Donald Trump has pledged to work to secure a rapid trade agreement with Britain, predicting that leaving the European Union would be a "great thing" for the UK.
In an interview for The Times, the US president-elect said he would be inviting Theresa May for early talks in Washington following his inauguration on Friday.
In contrast to Barack Obama, who said Britain would be at the "back of the queue" when it came to a trade deal with the US, Mr Trump made clear it would be a priority for his administration.
"We're gonna work very hard to get it done quickly and done properly. Good for both sides," he said.
"I will be meeting with (Mrs May). She's requesting a meeting and we'll have a meeting right after I get into the White House. I think we're gonna get something done very quickly."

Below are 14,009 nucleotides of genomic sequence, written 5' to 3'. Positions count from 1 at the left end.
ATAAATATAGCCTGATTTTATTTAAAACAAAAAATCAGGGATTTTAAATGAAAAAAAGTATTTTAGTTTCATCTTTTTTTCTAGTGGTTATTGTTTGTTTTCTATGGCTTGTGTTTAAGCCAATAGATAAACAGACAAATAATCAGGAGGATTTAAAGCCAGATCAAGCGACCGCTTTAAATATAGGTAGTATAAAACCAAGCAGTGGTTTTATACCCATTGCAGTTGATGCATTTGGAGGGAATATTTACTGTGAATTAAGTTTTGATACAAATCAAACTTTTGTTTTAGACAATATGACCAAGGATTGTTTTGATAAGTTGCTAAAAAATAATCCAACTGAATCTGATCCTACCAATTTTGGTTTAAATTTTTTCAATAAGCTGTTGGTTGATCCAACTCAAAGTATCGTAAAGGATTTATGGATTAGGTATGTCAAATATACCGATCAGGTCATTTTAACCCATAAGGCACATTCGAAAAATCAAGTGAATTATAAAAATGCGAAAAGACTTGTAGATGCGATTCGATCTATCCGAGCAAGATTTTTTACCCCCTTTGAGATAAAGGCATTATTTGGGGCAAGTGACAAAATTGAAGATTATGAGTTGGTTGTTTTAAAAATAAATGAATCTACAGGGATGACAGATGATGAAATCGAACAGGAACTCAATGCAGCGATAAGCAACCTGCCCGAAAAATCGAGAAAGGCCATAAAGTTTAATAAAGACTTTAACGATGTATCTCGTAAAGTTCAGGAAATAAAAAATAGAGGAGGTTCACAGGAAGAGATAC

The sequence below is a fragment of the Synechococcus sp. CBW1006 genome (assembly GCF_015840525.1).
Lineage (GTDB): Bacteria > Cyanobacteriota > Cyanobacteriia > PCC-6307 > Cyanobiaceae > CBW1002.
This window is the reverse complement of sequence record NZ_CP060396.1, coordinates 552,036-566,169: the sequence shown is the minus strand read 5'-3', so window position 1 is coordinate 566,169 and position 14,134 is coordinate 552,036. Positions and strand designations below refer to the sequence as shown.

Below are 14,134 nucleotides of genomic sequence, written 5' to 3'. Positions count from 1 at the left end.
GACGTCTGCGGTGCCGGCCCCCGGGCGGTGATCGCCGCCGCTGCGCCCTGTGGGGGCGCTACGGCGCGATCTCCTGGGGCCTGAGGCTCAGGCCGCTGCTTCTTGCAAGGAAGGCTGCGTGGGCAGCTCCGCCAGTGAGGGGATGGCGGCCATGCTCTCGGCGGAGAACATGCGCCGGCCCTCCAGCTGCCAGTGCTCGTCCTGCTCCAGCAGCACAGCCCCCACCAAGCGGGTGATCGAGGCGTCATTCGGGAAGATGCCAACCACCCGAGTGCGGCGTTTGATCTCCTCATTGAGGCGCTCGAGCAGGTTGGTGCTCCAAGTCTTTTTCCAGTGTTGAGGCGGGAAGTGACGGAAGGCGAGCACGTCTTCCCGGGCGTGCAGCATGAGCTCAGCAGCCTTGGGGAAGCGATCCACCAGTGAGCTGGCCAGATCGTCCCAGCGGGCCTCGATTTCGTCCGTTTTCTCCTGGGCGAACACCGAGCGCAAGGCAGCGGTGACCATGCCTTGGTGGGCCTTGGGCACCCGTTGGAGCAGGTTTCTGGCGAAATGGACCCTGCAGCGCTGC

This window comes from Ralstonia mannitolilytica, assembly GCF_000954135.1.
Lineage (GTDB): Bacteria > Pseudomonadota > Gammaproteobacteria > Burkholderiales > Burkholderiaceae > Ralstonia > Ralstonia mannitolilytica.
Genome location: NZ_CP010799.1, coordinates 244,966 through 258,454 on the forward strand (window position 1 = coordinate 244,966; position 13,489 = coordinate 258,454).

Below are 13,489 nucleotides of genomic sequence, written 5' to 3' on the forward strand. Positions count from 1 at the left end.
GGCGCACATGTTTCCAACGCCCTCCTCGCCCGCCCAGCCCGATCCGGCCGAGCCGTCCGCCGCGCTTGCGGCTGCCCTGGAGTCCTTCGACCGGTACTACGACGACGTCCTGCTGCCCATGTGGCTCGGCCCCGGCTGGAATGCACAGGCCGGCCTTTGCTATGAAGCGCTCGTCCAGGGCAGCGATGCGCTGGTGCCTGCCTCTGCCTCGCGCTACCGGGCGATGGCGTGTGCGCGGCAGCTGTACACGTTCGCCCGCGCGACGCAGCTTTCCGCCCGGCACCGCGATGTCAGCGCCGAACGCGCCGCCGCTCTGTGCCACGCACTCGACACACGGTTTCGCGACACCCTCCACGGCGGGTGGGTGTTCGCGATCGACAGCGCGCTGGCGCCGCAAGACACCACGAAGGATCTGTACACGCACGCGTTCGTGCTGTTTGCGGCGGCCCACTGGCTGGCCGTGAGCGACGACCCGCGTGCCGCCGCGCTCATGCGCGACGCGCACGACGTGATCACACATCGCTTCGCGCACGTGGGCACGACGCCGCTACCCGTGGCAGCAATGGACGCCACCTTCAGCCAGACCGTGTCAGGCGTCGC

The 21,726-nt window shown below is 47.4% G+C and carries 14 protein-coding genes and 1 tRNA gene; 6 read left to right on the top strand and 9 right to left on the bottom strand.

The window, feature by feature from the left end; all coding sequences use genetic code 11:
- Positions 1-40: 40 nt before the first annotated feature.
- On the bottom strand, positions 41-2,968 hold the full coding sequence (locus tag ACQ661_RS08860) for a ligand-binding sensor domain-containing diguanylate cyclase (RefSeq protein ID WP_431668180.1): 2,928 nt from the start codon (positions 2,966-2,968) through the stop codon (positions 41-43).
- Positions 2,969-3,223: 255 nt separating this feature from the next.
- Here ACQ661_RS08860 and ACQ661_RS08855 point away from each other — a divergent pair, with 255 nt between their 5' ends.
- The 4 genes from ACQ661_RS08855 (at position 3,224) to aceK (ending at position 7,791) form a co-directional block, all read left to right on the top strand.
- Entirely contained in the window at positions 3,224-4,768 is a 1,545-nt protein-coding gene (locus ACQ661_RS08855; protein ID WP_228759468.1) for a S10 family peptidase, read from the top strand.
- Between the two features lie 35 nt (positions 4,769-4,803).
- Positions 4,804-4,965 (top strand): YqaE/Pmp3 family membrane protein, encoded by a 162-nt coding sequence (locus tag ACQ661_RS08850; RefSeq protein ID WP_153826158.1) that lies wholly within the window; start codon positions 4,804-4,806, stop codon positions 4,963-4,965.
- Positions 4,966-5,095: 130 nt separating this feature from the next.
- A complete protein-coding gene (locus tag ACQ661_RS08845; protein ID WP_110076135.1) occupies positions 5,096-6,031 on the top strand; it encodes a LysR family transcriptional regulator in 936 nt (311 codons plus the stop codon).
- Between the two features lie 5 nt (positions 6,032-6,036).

His comments came as the Prime Minister prepared to set out her strategy for the forthcoming Brexit negotiations in a major speech on Tuesday.
He disclosed that the Prime Minister had written to him shortly after Christmas with a copy of Winston Churchill's address to the Americans after the Japanese attack on Pearl Harbour.
In her letter, she said she hoped the feeling of "unity and fraternal association" between the two countries was "as true today as it has ever been".
Speaking to Michael Gove, the former cabinet minister and co-leader of the Leave campaign, Mr Trump also made clear that, unlike Mr Obama, he welcomed the result of last June's referendum vote.
"People, countries want their own identity and the UK wanted its own identity. Brexit is going to end up being a great thing," he said.